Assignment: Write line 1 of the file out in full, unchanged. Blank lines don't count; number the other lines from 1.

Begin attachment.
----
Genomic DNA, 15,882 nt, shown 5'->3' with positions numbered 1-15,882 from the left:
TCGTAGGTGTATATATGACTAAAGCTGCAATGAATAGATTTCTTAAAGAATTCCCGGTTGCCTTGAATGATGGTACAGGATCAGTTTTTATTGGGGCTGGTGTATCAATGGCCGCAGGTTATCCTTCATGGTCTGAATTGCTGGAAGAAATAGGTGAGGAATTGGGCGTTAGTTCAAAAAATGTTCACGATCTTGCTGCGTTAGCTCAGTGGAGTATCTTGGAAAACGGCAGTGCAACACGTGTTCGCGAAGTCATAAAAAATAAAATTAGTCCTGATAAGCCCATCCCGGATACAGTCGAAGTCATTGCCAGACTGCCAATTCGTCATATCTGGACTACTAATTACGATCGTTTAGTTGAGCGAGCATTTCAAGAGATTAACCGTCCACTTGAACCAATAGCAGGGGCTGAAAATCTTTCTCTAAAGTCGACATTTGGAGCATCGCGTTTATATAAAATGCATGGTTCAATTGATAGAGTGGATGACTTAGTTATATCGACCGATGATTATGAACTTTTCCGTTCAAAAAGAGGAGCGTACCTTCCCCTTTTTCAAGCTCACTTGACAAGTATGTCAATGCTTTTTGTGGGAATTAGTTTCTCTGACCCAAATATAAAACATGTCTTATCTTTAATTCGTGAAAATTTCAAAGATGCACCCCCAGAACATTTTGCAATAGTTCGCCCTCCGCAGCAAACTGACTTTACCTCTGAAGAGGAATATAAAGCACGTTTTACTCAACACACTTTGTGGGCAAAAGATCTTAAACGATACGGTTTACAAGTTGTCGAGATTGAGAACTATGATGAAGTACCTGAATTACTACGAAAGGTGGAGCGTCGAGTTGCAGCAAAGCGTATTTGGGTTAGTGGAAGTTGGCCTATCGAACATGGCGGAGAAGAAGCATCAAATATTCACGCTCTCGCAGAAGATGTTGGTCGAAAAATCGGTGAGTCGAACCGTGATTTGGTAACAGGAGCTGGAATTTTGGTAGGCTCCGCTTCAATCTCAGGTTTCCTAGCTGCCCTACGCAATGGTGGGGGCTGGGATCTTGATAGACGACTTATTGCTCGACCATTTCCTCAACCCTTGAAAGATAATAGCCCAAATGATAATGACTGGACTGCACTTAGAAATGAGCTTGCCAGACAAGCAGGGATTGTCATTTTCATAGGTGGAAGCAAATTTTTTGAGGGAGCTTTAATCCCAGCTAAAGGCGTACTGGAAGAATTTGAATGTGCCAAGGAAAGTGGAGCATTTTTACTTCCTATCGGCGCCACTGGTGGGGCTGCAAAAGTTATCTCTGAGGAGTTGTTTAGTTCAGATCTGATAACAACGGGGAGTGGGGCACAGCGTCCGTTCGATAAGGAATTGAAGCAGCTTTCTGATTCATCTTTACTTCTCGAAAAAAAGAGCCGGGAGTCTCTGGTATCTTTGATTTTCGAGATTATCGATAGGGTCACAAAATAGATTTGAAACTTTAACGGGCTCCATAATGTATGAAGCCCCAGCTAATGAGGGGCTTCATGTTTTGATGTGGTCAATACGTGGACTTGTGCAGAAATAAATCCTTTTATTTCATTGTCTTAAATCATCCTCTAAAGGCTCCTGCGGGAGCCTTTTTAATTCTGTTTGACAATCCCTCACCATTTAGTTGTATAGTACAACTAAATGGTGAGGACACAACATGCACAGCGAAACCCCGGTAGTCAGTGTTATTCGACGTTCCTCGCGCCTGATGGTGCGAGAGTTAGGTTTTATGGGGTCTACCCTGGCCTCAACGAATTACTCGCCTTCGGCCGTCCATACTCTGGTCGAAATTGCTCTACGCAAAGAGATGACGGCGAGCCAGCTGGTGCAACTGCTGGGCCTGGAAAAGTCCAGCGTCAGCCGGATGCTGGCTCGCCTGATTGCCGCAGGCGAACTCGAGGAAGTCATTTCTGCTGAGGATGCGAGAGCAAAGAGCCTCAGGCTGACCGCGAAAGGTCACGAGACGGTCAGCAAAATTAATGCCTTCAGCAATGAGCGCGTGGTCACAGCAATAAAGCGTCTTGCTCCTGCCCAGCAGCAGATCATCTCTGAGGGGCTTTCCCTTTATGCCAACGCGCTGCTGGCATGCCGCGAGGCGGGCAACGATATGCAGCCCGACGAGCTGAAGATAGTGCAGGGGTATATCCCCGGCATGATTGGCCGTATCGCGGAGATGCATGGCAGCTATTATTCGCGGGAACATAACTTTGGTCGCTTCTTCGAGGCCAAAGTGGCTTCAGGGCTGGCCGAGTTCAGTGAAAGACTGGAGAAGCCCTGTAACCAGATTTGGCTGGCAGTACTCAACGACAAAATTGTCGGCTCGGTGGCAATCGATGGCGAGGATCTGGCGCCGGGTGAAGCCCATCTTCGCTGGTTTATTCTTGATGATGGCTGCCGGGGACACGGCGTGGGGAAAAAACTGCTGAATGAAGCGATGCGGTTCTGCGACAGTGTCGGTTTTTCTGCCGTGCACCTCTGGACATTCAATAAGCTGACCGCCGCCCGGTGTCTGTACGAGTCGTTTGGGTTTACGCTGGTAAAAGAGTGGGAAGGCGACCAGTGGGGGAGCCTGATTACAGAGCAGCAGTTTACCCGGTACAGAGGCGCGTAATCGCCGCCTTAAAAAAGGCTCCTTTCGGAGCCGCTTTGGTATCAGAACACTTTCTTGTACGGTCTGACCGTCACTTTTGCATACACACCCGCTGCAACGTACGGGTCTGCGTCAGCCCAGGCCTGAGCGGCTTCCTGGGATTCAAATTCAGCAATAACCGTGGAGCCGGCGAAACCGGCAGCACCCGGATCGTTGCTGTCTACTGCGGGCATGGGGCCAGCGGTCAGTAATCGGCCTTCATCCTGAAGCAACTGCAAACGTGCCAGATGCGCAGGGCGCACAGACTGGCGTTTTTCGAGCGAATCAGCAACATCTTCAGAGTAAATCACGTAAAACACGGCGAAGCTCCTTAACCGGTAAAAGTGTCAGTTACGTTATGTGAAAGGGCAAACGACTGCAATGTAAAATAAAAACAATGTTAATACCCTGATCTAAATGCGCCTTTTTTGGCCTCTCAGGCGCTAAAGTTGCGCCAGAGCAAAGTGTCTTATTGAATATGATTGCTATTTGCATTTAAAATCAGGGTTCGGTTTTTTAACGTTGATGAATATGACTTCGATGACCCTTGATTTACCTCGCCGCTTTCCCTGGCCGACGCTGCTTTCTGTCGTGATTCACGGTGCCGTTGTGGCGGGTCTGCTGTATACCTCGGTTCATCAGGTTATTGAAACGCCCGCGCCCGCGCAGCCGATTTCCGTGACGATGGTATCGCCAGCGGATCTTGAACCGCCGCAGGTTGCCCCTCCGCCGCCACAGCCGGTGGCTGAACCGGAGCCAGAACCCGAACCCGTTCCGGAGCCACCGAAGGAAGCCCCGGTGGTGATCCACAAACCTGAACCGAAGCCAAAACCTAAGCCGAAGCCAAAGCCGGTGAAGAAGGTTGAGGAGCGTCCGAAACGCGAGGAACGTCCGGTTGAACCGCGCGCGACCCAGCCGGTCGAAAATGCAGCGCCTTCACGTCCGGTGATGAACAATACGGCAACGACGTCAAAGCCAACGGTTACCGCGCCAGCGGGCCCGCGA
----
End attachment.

Genomic DNA, 15,882 nt, shown 5'->3' with positions numbered 1-15,882 from the left: